In-home hospice care can mean everything to those with ailing or elderly pets.
Having a vet who can come to a pet’s home during its final days – either for palliative care or euthanasia – saves pets the anxiety of trips to the vet and gives owners peace of mind.
There’s a growing demand for such services, with at least three local businesses devoted specifically to hospice or euthanasia care: Lap of Love Veterinary Hospice, Azure Holland Mobile Veterinary Services and Peaceful Passing Mobile Veterinary Services. (Peaceful Passing provides only euthanasia care, not veterinary hospice care.)
Lap of Love veterinarian Betsy King said that the length of time a pet requires hospice varies depending on the pet’s condition.
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“Some pets that have mobility issues or bad, degenerative joints, things like that, they may be in hospice care for months,” King said. “Others that have more advanced conditions like terminal cancer, they may only be in hospice for a week. Sometimes those are situations where the owner isn’t sure whether it’s time to say goodbye. They need our advice, they need to feel like they’ve done everything they possibly can to make them comfortable and have them with them in comfort for as long as possible.”
Julia Hamrick, a Peaceful Passing customer, said Dr. Jennifer Frey helped put her mind at ease about putting down her beloved Dachshunds Roly and Lilah.
“You always, even though you know it’s the right time, there’s always that tiny bit of, ‘Oh my God, could we have made him last a little longer?’” Hamrick said. “(Frey’s) presence is so calming and so peaceful that I was able to be clear that the time was right and it was the right thing to do.”
Dr. Dana Lewis of Lap of Love, said when determining an ailing pet’s needs, it’s an advantage to be able to see the pets’ homes.
“We can evaluate anything at home that might impact their quality of life,” Lewis said. “Like, say if they have arthritis and they have a lot of stairs in their home, or slippery floors or other pets that might be creating too much stress for that animal. We can make suggestions on how to do things in the home.”
Tough but rewarding work
Both Frey and Dr. Azure Holland, founder of Azure Holland Veterinary Services, said it’s difficult to stay emotionally stable in their jobs.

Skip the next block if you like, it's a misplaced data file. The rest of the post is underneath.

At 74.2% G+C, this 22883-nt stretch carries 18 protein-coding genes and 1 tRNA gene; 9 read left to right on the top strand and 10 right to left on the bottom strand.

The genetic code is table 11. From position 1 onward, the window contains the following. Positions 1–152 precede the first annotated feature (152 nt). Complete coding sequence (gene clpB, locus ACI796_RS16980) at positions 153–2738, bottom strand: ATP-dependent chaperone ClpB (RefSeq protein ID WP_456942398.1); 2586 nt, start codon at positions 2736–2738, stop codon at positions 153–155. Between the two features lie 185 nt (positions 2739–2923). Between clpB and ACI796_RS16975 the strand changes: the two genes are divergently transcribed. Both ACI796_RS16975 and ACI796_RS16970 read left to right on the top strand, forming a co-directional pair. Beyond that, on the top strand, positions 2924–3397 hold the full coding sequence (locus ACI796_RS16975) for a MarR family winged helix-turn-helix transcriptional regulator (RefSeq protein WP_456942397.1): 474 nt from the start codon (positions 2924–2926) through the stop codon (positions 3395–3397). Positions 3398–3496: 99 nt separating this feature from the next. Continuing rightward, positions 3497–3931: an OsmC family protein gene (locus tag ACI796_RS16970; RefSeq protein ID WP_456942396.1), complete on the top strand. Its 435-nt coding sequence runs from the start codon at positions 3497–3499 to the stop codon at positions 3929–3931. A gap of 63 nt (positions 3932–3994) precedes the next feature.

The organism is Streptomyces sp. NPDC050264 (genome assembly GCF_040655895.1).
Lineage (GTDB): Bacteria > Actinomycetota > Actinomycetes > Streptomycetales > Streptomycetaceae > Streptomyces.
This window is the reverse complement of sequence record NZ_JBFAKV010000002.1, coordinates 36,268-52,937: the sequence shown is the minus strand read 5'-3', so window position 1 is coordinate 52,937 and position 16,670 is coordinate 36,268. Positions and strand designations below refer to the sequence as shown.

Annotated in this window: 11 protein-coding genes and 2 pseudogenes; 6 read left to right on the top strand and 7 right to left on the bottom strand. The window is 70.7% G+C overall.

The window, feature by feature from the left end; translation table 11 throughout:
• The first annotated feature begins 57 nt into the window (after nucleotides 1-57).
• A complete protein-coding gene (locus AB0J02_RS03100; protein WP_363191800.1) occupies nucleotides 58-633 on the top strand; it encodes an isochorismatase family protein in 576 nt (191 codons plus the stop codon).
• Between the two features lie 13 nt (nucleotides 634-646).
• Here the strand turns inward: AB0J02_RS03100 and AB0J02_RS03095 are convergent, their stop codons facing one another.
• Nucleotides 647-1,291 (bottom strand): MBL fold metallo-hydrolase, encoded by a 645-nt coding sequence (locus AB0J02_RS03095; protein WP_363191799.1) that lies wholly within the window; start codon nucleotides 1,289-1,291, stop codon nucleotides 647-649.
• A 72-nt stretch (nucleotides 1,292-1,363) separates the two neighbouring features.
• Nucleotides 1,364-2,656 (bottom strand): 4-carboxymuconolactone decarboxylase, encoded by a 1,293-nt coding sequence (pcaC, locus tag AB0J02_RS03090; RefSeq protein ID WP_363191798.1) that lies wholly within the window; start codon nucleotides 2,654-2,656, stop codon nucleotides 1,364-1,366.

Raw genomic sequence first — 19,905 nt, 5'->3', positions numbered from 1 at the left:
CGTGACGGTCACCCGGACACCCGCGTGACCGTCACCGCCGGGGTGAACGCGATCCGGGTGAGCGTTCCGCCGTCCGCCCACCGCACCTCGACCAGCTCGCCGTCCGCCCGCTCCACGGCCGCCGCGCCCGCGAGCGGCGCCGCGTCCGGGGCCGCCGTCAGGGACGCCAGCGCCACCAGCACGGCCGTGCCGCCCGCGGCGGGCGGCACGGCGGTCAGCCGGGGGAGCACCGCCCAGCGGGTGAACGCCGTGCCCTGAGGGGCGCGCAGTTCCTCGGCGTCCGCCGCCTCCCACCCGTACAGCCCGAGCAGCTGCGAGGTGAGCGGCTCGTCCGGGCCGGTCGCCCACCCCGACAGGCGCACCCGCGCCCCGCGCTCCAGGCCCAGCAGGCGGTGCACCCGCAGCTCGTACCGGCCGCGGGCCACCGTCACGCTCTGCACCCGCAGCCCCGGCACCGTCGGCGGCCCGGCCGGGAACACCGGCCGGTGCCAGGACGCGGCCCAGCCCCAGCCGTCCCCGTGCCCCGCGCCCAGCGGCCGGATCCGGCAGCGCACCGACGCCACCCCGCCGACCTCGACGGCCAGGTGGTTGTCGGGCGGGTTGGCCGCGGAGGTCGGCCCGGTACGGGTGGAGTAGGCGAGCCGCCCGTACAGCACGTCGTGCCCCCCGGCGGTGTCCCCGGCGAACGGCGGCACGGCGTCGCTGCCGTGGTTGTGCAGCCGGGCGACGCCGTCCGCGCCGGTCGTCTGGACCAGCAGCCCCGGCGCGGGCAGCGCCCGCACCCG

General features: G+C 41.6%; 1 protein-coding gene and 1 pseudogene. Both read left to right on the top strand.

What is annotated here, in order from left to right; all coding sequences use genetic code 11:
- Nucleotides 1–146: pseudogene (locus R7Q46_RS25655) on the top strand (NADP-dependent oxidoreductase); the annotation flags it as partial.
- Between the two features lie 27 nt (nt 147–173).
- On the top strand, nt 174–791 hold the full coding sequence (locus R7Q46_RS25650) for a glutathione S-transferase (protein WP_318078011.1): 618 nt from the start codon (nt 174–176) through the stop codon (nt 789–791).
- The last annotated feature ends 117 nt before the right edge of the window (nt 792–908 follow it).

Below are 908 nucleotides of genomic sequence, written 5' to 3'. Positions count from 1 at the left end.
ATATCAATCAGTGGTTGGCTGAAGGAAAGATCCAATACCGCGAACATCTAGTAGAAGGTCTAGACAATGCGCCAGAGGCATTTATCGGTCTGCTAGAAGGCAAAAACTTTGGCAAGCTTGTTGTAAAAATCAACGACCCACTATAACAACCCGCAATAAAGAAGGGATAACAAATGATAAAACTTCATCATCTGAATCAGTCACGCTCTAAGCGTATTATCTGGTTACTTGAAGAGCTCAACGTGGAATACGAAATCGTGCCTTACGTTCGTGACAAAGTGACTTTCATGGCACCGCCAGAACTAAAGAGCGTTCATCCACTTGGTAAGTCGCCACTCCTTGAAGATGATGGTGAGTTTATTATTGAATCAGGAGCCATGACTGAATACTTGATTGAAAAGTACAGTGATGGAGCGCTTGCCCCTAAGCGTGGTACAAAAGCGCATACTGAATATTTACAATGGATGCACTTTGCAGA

“I have to focus on the love,” Frey said. “There’s so much love in every appointment, every home that I visit. That’s what gets me through. It is emotionally stressful, especially when there’s children involved and they’re reading letters and cards. It breaks my heart, but I do realize every patient leaves a legacy. Honestly, I’m only serving the best of the best in the area who want what is best for their pet. I am honored to be in the presence of such a union, such a bond.”
Holland said helping her own family put their golden retriever to rest peacefully at home inspired her to start her business.
“Something I always think of is that none of the people who I have loved in my life ever said to me, ‘We want to die in the hospital,’ ” Holland said. “I really think that if we could have these honest conversations with our pets, they would feel very much the same way. I have two kitty cats, and for the most part, their whole world is our home and our house.”
‘Her house, her bed, all at peace’
Billy Fansler, whose dog, Lou, had cancer of the spleen and was euthanized by Betsy King of Lap of Love, said he and his girlfriend knew they wanted a peaceful and calm environment for Lou.
“We’re kind of private people, maybe we’re not super-social people, so when we’re in that emotional state, it’s tough to let a stranger into that environment,” Fansler said. “There’s always this little worry – I don’t want a stranger here taking away from this moment. (King) was just a total pro, she knew exactly what to say, she let us do our thing. That last moment, Lou’s last moments were just laying in the living room with her. I gave her Doritos, because she would always steal Doritos from me and I’d fuss at her. It was just this peaceful moment, and then Betsy left and Lou got to pass in her most favorite place – her house, her bed, all at peace and everything.”
Some more conventional veterinary offices in the area will try to offer in-home euthanasia services to their most loyal customers who are interested, but they often have to work around their tight schedules.
Barbara Geist, who had one of her cats euthanized at home by a conventional veterinarian and has had other pets euthanized at home by Lewis, said the difference between the two experiences was huge.
“It’s night and day,” Geist said. “He came in and gave Ben the shot and Ben died. Dana comes in and besides still interacting with your pet, she gives them a sedative. It takes about five, eight, 10 minutes to work. But that whole time she lets your kitty get sedated so they’re not awake and they don’t feel any pain when she gives them the drug. So for five or 10 minutes, you all sit together talking. I had my pets in my lap. When she’s sure that they’re sedated and they won’t feel anything, then she gives them the medication to put them to sleep. . . . With Dana, you’re sitting at home with a friend – I would call her a friend after all this time – and helping your pet to die comfortably.”
More info on pet hospice
Azure Holland Mobile Veterinary Service
Cost: Services start with a free phone consultation with one a veterinarian. In-home appointments start at $250.
Lap of Love Veterinary Hospice
Cost: $290 appointment fee
Cost: Free phone consultation. Appointments in the Northern Wake County area are $295, with rates increasing with distance.